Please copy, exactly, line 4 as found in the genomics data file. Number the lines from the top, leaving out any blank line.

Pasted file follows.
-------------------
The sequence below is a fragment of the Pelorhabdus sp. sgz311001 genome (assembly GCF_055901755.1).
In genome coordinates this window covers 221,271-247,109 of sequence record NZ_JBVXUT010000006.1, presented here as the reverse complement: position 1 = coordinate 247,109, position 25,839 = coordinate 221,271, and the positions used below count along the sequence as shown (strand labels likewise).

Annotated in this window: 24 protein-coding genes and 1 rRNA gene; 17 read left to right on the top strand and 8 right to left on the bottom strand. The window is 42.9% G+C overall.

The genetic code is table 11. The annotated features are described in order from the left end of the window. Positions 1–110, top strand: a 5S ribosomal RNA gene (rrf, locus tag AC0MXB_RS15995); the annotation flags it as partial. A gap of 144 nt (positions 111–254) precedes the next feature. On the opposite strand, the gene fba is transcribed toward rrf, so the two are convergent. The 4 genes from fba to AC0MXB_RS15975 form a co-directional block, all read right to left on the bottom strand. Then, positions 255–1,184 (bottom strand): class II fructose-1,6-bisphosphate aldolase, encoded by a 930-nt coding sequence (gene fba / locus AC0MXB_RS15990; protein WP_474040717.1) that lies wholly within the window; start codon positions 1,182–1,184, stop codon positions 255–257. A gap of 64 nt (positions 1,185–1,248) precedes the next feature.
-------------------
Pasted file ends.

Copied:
The genetic code is table 11. The annotated features are described in order from the left end of the window. Positions 1–110, top strand: a 5S ribosomal RNA gene (rrf, locus tag AC0MXB_RS15995); the annotation flags it as partial. A gap of 144 nt (positions 111–254) precedes the next feature. On the opposite strand, the gene fba is transcribed toward rrf, so the two are convergent. The 4 genes from fba to AC0MXB_RS15975 form a co-directional block, all read right to left on the bottom strand. Then, positions 255–1,184 (bottom strand): class II fructose-1,6-bisphosphate aldolase, encoded by a 930-nt coding sequence (gene fba / locus AC0MXB_RS15990; protein WP_474040717.1) that lies wholly within the window; start codon positions 1,182–1,184, stop codon positions 255–257. A gap of 64 nt (positions 1,185–1,248) precedes the next feature.